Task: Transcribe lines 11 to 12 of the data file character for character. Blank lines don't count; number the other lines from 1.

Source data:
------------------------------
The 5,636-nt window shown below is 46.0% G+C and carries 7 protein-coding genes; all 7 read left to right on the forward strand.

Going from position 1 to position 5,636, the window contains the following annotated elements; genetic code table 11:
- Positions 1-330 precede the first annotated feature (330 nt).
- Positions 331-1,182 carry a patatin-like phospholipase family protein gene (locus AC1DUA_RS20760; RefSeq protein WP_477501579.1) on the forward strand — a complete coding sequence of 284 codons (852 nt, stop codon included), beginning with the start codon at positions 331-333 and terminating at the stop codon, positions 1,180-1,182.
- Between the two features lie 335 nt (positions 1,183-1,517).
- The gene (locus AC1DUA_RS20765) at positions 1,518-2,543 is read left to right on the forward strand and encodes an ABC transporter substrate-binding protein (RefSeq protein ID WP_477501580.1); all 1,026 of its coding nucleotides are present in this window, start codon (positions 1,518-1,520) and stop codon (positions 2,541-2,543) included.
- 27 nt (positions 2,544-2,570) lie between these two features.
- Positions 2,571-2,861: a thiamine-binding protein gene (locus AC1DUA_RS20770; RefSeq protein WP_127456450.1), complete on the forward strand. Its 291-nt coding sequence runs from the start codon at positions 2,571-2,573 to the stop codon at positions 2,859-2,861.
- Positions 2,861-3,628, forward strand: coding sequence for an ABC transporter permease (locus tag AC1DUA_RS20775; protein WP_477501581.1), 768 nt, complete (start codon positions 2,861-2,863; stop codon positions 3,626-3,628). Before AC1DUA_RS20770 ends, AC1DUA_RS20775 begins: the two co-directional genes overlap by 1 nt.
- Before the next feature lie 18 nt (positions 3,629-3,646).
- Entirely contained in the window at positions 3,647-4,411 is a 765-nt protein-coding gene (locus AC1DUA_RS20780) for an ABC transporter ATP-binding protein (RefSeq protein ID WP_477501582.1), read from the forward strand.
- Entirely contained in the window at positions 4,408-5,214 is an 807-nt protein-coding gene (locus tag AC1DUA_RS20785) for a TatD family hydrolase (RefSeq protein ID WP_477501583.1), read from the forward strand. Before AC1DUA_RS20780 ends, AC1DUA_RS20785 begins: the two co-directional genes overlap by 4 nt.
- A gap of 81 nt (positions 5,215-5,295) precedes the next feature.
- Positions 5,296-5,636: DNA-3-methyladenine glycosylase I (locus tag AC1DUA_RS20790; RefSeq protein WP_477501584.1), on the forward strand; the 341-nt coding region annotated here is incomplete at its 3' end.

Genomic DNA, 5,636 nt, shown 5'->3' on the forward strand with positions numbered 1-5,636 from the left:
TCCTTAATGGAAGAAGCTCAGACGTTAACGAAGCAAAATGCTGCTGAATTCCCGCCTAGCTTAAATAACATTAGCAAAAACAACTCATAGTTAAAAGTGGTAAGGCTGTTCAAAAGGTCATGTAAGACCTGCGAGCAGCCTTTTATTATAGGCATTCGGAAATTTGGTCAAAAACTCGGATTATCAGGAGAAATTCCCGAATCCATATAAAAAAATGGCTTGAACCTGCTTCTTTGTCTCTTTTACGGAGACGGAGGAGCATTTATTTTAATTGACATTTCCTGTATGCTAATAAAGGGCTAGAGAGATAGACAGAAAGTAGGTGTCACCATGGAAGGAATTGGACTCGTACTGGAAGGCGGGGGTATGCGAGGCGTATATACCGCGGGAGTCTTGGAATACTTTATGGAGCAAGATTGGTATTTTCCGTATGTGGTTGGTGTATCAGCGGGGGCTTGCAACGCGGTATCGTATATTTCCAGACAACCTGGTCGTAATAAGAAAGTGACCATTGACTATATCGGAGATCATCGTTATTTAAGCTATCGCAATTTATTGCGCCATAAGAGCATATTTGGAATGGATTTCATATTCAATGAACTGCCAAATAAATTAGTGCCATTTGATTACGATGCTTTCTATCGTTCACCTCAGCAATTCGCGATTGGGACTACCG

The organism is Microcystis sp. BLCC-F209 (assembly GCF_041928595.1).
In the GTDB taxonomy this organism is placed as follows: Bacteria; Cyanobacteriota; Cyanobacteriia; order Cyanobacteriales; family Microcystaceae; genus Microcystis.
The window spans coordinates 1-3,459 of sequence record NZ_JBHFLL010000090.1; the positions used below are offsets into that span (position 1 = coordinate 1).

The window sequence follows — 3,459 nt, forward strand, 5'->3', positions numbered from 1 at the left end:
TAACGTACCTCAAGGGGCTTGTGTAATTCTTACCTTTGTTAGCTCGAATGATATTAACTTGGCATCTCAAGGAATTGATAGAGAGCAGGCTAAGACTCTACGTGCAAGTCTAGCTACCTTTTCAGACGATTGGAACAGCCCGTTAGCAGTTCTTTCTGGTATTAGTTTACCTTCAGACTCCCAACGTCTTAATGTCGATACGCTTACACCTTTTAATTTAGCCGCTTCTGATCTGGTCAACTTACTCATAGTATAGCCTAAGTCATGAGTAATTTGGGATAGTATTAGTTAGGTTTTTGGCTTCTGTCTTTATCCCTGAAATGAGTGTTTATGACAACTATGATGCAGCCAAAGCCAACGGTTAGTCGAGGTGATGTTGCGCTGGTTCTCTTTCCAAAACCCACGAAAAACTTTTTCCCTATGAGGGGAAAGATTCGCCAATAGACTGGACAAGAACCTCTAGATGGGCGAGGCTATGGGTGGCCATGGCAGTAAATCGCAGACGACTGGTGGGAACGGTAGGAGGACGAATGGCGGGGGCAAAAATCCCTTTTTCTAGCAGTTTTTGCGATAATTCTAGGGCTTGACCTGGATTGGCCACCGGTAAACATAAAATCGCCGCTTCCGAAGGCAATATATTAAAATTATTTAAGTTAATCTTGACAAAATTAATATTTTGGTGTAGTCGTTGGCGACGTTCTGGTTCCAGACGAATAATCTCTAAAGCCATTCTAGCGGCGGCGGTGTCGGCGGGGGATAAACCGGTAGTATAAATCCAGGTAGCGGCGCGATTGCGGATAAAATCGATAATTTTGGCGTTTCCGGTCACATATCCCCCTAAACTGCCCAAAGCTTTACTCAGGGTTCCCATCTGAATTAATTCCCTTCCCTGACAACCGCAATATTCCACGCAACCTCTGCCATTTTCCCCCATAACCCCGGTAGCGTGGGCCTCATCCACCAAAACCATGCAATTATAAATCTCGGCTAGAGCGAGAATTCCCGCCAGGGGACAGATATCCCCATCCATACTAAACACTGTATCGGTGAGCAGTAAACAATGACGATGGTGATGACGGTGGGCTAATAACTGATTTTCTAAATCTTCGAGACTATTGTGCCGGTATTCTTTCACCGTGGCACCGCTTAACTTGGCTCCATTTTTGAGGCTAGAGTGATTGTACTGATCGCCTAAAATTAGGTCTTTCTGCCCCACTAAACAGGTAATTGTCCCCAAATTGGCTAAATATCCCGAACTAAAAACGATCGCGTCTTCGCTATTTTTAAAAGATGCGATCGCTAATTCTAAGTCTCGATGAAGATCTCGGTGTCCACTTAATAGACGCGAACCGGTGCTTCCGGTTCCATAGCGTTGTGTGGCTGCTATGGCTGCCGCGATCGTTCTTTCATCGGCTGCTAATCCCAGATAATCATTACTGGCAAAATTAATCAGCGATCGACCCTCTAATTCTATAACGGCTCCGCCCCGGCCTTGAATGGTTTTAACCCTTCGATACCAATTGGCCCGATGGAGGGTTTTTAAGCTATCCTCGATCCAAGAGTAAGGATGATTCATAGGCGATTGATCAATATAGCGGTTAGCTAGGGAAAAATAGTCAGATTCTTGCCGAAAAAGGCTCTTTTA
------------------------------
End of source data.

- Entirely contained in the window at positions 3,647-4,411 is a 765-nt protein-coding gene (locus AC1DUA_RS20780) for an ABC transporter ATP-binding protein (RefSeq protein ID WP_477501582.1), read from the forward strand.
- Entirely contained in the window at positions 4,408-5,214 is an 807-nt protein-coding gene (locus tag AC1DUA_RS20785) for a TatD family hydrolase (RefSeq protein ID WP_477501583.1), read from the forward strand. Before AC1DUA_RS20780 ends, AC1DUA_RS20785 begins: the two co-directional genes overlap by 4 nt.